Review article summarizing available literature on the safety of Synthetic Amorphous Silica (SAS) as food additive E551

Core statement

E 551 has no toxic effect in the human body. The additive is among the most intensively investigated substances in toxicological studies. It has been used in the food industry since the 1950s.

The substance

E 551 is artificially produced amorphous silica, also known as synthetic amorphous silica. Over the decades, two production methods (wet chemical and pyrogenic) have become established, for which the resulting E 551 products are chemically identical. The additive is available for downstream processing as a powder or a granulate. It is important to note here that E 551 is not what is known as colloidal silica, which is a liquid with extremely finely divided nanoparticles.

Results in detail

  • Silica has no relevant toxicological effects. This has been confirmed in investigations where E 551 was repeatedly ingested orally in doses exceeding OECD recommendations; there was no indication of any negative consequences. In particular, no study indicated toxic strain on the liver, which is the body’s “detoxification center”. Nor is there any indication that ingested E551 damages genetic material or impairs physical development; damage to the immune and nervous systems can likewise be ruled out.
  • On ingestion, E 551 does not disintegrate into smaller particles in the acid medium of the stomach. Silica may have some limited solubility in the more alkaline medium of the intestinal tract. No known scientifically relevant study has shown any harmful influence of SAS.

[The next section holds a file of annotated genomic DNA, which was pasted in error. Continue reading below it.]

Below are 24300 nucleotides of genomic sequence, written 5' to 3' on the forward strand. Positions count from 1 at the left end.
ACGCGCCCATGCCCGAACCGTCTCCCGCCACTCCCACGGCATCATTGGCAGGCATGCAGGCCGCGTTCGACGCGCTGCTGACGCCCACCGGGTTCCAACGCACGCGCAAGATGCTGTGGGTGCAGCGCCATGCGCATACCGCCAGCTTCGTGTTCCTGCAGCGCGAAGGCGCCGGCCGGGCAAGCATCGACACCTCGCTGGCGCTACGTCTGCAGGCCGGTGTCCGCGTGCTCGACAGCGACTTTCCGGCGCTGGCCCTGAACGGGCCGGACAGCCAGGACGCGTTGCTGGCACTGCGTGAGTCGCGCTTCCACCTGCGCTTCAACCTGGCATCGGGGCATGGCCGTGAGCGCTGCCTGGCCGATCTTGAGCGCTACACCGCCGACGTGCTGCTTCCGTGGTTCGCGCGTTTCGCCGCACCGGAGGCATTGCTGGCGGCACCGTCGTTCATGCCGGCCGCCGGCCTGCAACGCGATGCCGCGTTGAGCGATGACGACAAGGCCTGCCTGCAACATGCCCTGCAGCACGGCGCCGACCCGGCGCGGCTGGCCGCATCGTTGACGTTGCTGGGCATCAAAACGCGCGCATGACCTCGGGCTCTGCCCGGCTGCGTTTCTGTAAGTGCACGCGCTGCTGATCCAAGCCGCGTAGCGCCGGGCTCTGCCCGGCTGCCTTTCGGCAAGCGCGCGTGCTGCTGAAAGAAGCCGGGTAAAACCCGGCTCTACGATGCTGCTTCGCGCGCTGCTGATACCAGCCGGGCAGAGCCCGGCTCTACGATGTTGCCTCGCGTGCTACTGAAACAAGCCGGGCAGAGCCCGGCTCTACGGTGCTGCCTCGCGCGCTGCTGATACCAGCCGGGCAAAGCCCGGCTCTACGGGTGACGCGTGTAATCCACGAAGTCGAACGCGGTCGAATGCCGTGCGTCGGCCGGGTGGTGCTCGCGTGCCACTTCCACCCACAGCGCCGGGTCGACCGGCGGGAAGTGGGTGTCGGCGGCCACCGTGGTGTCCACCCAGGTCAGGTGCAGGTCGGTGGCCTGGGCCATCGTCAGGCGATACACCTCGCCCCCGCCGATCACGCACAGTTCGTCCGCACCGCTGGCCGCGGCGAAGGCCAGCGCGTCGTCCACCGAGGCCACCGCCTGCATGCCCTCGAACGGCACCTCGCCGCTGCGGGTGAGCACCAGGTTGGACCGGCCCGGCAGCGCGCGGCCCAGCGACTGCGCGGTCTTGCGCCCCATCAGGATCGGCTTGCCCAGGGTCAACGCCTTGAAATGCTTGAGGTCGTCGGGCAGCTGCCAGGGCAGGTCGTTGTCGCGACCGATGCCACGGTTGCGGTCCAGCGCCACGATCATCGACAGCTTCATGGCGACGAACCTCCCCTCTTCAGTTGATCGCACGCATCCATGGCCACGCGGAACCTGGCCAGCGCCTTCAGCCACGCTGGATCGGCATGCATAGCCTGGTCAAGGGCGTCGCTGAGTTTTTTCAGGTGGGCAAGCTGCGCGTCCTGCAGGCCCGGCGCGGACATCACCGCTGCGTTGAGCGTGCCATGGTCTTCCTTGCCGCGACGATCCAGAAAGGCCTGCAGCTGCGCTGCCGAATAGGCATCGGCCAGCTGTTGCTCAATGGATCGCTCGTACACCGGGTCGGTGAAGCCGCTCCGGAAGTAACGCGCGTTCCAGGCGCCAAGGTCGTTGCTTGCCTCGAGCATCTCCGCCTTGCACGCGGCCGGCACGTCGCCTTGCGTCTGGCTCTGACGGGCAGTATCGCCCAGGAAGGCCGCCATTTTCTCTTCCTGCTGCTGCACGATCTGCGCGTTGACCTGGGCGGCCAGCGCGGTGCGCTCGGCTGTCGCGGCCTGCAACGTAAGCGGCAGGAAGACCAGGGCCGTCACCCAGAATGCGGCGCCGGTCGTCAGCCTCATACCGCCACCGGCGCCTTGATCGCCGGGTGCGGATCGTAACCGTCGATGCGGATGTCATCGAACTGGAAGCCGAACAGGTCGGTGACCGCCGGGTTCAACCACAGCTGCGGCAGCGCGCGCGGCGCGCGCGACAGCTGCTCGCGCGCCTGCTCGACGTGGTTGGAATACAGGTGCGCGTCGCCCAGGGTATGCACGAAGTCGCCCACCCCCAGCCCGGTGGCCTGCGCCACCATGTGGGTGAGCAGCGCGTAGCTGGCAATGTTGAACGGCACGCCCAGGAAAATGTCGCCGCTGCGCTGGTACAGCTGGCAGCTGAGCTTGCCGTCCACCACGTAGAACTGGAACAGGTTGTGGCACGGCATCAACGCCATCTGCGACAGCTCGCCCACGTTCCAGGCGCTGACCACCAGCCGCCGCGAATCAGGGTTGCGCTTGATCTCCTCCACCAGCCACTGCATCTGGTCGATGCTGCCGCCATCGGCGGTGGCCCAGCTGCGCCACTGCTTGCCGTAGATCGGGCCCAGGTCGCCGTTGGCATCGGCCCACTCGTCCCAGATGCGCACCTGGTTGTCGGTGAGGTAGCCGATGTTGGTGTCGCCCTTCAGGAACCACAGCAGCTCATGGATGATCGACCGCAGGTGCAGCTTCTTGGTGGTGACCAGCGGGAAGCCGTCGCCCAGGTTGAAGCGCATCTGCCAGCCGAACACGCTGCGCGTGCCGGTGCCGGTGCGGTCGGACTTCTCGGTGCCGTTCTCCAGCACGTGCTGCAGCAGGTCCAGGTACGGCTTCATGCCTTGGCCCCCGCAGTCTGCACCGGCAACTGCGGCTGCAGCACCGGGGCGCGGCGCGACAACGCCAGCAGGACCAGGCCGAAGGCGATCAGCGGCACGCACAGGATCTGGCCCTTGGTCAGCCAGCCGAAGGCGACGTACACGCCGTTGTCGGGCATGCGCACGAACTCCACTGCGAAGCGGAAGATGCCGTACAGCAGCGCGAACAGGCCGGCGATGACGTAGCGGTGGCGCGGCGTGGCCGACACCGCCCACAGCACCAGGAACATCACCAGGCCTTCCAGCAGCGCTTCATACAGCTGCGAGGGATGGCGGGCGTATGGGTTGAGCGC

• The toxicological assessment is found to be identical for both of the established production methods.
  • These results are not surprising because many foods have a high natural content of silicon dioxide, which analytically almost cannot be differentiated from E 551.
  • E 551 is typically used in agglomerated form, and therefore does not contain free nanoparticles. The action of silica as a free flow agent in foods is based on the silica particles producing a certain separation between the food particles. The size must be optimal: Silica agglomerates that are too large, or too small, will not have the desired effect.

Type of study

A metastudy: The author has searched, analyzed, and summarized the existing scientific literature and the valid limit values.

About the author (as of 2016)

Claudia Fruijtier-Pölloth and her husband run CATS Consultants GmbH. The independent company, headquartered in Dietmannsried, specializes in approvals and toxicological matters. Fruijtier-Pölloth’s review article was commissioned by the silica industry.

Original publication:

Claudia Fruijtier-Pölloth, Arch. Toxicol. (2016), DOI 10.1007/s00204-016-1850-4